Arrears and possesssions remain near historic lows in Q3: UK Finance

Mortgage arrears continued to fall to near historic lows in the third quarter, according to the latest data from UK Finance.

Related topics:  Mortgages
Rozi Jones
11th November 2021
house mortgage late payment due repossession arrears
"While levels of mortgage arrears and possessions remained low up until the end of September, there is no room for complacency"

UK Finance says the Government's furlough scheme, which remained in place until the end of September, alongside nearly 3 million mortgage payment deferrals, helped many customers to remain out of arrears.

Overall, there was a reduction of 2,400 mortgages in arrears compared with the previous quarter, with a total of 74,210 homeowner mortgages in arrears of 2.5% or more of the outstanding balance.

Within the total, there were 25,110 homeowner mortgages in early arrears (those between 2.5 and 5% of balance in arrears), a decrease of 5% on the previous quarter and 10% fewer than the same period in 2020. Barring an initial uptick at the end of March 2020, these early arrears figures have remained lower than the number seen before the pandemic began.

With the end of Covid-specific support schemes, UK Finance predicts that lenders' provision of tailored forbearance to customers in difficulty "will moderate, but not prevent", increases in early arrears.

Within the total, there were 27,980 homeowner mortgages with more significant arrears (representing 10% or more of the outstanding balance), 70 more cases than the previous quarter. This figure has risen - from a low base - since Q1 2020, although the rate of increase has slowed. These customers, who were already in relatively deep arrears positions prior to the pandemic, will likely have made use of the full six months of Covid-scheme payment deferrals and are equally likely to be receiving (or in need of) further support through lenders’ tailored forbearance.

UK Finance's data shows that possessions have slightly risen in absolute terms, off a low base, as the courts work through the backlog of cases that built up during the possessions moratorium. The possession cases currently going through the courts are predominatly those that had built up significant levels of arrears prior to the start of the UK's response to the pandemic.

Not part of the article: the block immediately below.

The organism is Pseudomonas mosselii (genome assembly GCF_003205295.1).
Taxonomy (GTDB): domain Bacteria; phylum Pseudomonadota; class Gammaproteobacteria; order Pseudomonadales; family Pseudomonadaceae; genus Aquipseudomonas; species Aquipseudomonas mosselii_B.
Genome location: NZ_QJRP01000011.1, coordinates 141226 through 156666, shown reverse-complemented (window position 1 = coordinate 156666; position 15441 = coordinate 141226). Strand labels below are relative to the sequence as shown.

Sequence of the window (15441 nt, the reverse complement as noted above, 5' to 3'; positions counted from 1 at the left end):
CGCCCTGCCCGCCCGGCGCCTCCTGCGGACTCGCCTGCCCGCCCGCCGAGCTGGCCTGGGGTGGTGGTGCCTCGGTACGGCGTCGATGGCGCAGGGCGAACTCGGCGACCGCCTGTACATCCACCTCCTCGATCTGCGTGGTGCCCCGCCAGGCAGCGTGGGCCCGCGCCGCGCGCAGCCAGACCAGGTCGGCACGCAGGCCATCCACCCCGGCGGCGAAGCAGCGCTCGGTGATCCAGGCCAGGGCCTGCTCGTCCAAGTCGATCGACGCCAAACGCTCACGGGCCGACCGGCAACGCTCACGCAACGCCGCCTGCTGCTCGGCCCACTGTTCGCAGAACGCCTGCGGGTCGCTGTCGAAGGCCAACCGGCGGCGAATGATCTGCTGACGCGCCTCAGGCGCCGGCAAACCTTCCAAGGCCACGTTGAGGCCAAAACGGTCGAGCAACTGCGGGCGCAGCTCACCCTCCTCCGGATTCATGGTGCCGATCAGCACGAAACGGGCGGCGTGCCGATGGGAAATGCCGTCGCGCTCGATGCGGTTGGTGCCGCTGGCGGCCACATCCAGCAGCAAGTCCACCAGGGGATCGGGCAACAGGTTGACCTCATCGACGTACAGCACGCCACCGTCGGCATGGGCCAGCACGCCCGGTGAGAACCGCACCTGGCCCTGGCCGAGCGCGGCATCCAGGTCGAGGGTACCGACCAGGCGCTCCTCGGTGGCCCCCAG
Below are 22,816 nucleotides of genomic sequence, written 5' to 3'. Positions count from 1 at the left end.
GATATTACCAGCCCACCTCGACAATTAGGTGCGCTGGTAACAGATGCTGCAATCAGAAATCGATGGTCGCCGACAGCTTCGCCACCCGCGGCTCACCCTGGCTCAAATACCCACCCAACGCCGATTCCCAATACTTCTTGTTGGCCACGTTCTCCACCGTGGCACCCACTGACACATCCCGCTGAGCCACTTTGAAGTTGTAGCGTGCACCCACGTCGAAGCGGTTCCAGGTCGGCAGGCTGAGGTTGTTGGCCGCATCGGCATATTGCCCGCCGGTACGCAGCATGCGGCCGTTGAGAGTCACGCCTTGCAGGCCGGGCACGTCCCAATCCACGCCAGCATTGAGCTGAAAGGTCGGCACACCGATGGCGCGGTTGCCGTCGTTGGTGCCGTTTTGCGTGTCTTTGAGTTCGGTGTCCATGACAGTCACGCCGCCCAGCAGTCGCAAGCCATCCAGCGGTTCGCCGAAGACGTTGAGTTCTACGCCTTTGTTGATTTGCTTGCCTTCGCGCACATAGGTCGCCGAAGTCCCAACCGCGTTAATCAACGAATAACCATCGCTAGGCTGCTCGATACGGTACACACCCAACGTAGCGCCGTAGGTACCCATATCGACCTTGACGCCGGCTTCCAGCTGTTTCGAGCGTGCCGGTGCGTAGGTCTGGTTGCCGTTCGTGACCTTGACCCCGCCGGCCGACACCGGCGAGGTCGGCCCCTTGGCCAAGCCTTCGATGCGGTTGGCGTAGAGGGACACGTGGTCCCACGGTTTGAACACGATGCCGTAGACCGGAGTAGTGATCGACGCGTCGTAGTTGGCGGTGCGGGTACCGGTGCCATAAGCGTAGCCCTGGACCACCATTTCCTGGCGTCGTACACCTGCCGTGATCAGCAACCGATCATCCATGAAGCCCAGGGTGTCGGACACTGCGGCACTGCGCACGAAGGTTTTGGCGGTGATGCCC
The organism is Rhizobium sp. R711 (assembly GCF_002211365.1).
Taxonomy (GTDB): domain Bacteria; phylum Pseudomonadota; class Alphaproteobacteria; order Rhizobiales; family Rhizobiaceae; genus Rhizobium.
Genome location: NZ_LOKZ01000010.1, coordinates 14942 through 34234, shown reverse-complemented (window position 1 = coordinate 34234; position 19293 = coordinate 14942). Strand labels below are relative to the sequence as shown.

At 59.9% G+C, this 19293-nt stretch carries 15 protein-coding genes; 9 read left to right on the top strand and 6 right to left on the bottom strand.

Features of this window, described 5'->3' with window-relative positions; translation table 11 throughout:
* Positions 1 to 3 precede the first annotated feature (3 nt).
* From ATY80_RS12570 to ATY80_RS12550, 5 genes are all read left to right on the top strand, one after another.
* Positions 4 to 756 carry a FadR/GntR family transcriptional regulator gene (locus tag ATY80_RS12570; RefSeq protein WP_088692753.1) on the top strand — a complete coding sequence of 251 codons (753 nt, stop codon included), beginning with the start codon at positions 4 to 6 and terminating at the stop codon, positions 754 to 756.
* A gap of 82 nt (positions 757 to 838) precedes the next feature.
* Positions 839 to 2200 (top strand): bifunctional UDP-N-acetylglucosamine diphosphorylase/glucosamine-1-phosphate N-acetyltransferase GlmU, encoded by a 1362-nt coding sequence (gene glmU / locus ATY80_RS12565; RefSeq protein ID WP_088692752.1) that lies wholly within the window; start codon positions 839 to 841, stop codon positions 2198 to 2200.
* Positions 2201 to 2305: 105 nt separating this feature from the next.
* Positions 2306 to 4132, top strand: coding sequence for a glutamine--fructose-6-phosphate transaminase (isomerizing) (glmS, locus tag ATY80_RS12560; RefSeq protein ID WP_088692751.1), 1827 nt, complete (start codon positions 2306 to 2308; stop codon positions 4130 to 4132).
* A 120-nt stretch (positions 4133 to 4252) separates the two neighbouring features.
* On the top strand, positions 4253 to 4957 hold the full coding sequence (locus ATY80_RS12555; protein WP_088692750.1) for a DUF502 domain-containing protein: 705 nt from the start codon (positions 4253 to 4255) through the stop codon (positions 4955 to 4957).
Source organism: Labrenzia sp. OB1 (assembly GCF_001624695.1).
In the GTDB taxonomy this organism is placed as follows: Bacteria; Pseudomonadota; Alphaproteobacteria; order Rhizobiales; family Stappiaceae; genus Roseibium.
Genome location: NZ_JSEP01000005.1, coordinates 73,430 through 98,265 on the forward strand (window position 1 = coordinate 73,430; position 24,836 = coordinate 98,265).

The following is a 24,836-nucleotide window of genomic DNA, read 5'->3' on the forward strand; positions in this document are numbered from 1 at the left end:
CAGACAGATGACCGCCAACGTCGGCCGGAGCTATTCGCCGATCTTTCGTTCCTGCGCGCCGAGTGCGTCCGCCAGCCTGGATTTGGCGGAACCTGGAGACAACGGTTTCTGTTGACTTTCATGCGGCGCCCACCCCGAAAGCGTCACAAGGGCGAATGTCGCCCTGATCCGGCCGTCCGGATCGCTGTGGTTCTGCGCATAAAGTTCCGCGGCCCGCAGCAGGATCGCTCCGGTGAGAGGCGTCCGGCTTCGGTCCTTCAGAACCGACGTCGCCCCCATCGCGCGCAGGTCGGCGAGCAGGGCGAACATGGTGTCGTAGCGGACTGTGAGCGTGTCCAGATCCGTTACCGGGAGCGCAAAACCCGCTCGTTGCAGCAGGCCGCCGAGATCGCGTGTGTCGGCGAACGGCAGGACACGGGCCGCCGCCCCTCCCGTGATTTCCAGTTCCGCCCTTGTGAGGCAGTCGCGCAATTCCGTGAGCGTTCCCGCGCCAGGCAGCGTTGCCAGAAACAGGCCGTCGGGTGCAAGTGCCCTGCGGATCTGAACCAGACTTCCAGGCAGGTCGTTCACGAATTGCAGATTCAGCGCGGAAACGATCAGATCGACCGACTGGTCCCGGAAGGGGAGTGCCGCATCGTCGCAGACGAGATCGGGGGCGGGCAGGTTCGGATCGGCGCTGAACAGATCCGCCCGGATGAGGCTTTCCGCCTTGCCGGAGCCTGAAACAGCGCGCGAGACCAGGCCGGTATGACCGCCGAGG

In total, there were 410 homeowner mortgaged properties and 320 buy-to-let mortgaged properties taken into possession in Q3. The number of possessions is expected to gradually increase as the courts continue to work through the backlog of cases accumulated over the moratorium period.

Eric Leenders, managing director of personal finance at UK Finance, said: "Mortgage arrears continued to fall to near historic lows during the third quarter of the year, with the furlough scheme and the previous mortgage payment deferral scheme supporting people and even enabling some to pay down existing arrears.

“Following the end of the year-long moratorium on possessions in April 2021, there were a small number of possessions in Q3, however these reflected cases where people were already in financial difficulty before the pandemic. Possession is only ever a last resort after tailored support is exhausted and we expect to see a gradual increase in cases as the courts continue to process those which had been put on hold."

David Kennedy, chief lending officer at Masthaven, commented: “While levels of mortgage arrears and possessions remained low up until the end of September, there is no room for complacency. These low levels continue to reflect the impact of the various government Covid support measures, as well as the resources and energy that the mortgage industry has put into battling the impact of the pandemic. Heading into the final quarter of 2021, however, the government wound down its pandemic support programmes, just as it has always said that it would.

“The end of furlough at the start of October could prove a large financial blow to many struggling borrowers. Rising inflation, fuel shortages and further supply chain disruption have also hit borrowers financially. These Covid-related supply chain issues, as well as shortages in labour, key technology like microchips, and raw materials are expected to continue into the next year further pushing up inflation.

“The Bank of England has yet to increase its base rate, but higher levels of inflation could force its hand. Even the smallest of rate rises may end up tipping borrowers over the edge, especially those who have low levels of financial resiliency post-Covid. At the same time, house prices continue to rise, potentially causing further affordability issues for would-be buyers.

“Lenders need to step up to meet these challenges. This means taking a proactive stance, identifying and making contact with vulnerable customers before their circumstances worsen. The industry has responded well to the pandemic so far, but we could well still be facing a difficult and uncomfortable end to the year.”

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